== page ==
Asthma & Hayfever: Pollen Tracker

Pollen Forecast

Updated: 17/06/2019
Leinster today Low tomorrow Moderate
Munster today Moderate tomorrow Moderate
Connacht today Moderate tomorrow Moderate
Ulster today Moderate tomorrow Moderate

As cooler, unsettled weather continues to persist it will keep the grass pollen to a low risk over the next few days, however, into next week as weather conditions improve there is the potential for the risk to rise to moderate on warm, dry and sunny days, affecting some hay fever sufferers. Weed pollen will also be airborne with a moderate risk in lowland areas.

Key:
Low
Moderate
High
Very High
sponsored by dyson

Many people with asthma suffer from hayfever, whether seasonally or all year round. It's not uncommon for uncontrolled hayfever to lead to an increase in asthma symptoms and as such, managing your hayfever is a key part of controlling your asthma

Check here daily for your pollen count update!

Our pollen tracker updates daily showing the pollen levels across the 4 provinces. It is important to check the tracker each day to best manage your asthma and hay fever. Click "more info" on tracker to get a detailed description of the day's pollen count.

Up to 80% of people with asthma also have hayfever. If you would like advice on how to avoid allergy triggers and cope with allergic rhinitis please contact our Asthma Adviceline on 1800 44 54 64.

The pollen forecast service is kindly supported by Dyson.

Top Tips to Survive Hayfever Season

  • Talk to doctor or pharmacist NOW about taking medication to prevent / reduce symptoms. Don't wait until you feel unwell.​
  • Keep an eye on our pollen tracker
  • Stay indoors as much as possible on high pollen days
  • Stay away from grassy areas, especially freshly cut places
  • Keep windows and doors closed when the pollen count is high
  • Put Vaseline around your nostrils to trap pollen
  • Wear wraparound sunglasses to stop pollen getting into your eyes
  • Shower, wash your hair and change your clothes if you have been outside for an extended period
  • Avoid drying clothes outdoors​​​
  • Minimise your contact with pets that have been outdoors and are likely to be carrying pollen
  • Consider a purifier with a built-in air quality sensor to remove allergens and pollutants from the air

For more information on dealing with hayfever, check out our new Gardening with Asthma & Hayfever resources here!

Win a Dyson V11

to mark our Hayfver campaign, Dyson are giving away a Dyson V11 Absolute by taking part in our simple competition.

  1. On our Facebook and Twitter pages you will find posts detailing the pollen count.
  2. Like and share these posts at least once a month to win!

The winner will be chosen in August 2019. For more information, go to dyson.ie

The Dyson V11. Intelligently optimises power and run time. Deep cleans anywhere.

***Competition is open to residents of the Republic of Ireland only.


When you have an allergy your body reacts when you come in contact with a particular allergen or trigger.  In hayfever/rhinitis when one of these allergens is breathed in, there is an immune response in the lining of the nose. This causes the nasal passages to become swollen and inflamed.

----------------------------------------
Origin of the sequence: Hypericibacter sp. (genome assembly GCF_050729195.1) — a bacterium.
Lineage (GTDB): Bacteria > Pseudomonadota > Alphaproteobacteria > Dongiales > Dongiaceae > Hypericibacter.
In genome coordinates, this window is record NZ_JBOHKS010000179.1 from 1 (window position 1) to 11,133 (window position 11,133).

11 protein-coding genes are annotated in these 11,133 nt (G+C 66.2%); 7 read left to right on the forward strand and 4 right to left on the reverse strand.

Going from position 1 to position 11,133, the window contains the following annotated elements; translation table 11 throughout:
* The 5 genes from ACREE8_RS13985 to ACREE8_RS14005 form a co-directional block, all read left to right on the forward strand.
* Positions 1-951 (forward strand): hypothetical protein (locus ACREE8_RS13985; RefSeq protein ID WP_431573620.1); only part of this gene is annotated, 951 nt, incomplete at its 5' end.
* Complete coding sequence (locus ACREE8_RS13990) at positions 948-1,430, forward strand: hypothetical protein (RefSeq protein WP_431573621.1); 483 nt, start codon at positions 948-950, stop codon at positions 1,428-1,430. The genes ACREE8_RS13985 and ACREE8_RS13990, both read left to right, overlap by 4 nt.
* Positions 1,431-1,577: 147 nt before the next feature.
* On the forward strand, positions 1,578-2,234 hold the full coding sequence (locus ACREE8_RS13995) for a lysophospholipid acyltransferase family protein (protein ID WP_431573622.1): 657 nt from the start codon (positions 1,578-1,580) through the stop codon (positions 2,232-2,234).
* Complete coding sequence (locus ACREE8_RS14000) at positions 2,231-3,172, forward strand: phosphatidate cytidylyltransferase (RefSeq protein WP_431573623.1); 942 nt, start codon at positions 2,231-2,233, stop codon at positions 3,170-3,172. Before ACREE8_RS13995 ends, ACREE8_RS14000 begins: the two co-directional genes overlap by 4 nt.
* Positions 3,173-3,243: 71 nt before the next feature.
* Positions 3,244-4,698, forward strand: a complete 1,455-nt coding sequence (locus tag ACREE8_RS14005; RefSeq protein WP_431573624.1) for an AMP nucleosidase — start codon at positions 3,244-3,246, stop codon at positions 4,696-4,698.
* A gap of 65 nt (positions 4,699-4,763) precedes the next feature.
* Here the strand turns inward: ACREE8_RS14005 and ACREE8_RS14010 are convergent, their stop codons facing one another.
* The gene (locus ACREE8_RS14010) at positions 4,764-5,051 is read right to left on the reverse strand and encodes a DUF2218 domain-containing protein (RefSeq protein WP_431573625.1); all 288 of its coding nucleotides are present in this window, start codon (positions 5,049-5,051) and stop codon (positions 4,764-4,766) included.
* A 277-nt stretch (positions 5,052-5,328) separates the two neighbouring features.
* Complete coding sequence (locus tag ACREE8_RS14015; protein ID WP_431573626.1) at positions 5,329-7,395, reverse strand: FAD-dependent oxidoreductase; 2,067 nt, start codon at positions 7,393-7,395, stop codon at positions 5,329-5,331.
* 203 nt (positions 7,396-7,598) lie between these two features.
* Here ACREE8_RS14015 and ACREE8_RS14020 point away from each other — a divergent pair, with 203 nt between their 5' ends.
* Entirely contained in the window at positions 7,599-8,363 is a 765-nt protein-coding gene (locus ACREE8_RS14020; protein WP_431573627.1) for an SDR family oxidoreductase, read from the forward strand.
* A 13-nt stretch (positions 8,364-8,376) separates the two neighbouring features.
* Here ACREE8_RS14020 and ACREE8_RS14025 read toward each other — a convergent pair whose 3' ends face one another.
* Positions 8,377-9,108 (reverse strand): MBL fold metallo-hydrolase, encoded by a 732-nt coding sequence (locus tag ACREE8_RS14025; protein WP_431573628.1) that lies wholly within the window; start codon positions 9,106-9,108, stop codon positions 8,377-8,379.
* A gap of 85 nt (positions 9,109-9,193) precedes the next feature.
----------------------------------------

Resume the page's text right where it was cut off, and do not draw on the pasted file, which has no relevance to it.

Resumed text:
• Symptoms occurring mainly in spring and summer are usually triggered by pollen from grasses, weeds and trees.  This is called seasonal rhinitis, and is commonly known as hay fever.
  • When problems occur all year, this is called perennial rhinitis, and they are usually triggered by house dust mite, animal dander or mould spores.

Hayfever is very common in Ireland and up to 80% of people who have asthma also have this condition.

Both asthma and allergic rhinitis are caused by an allergic reaction and are related conditions linked by a common airway. Many of the same allergens are known to trigger asthma and allergic rhinitis.

  • If allergic rhinitis is treated effectively it could reduce asthma symptoms and may even help prevent the development of asthma.
  • If you have asthma hayfever can make your symptoms worse, so the most important step you can take ahead of the pollen season is to make sure your asthma is under control.  If you don't already have an Asthma Action Plan to help you manage your asthma then get one today.

There is currently no cure for either hayfever or asthma, but in most cases symptoms can be controlled.

Some treatments require a prescription from a doctor but others can be purchased over the counter.  Speak to your community pharmacist who can advise on the best non prescription treatment for you. 

Start treatment early if you can.  To help you to do this, identify when your symptoms start and what time of year is worst for you.   This can help you determine what is triggering it, as different pollens and spores are active at different times of the year.

For more ways on how to treat asthma + hayfever, click here


Holiday written in sand

Holiday Tips for People with Asthma and Allergies

The Asthma Society of Ireland want everyone to enjoy their well deserved holidays instead of struggling with their asthma or hay fever. They have come up with a checklist to help prepare for the summer holidays

Asthma Advice when attending festivals

Asthma & Festivals

With good planning and common sense there is no reason why asthma, rhinitis or allergies should interfere with your experience at concerts and music festivals.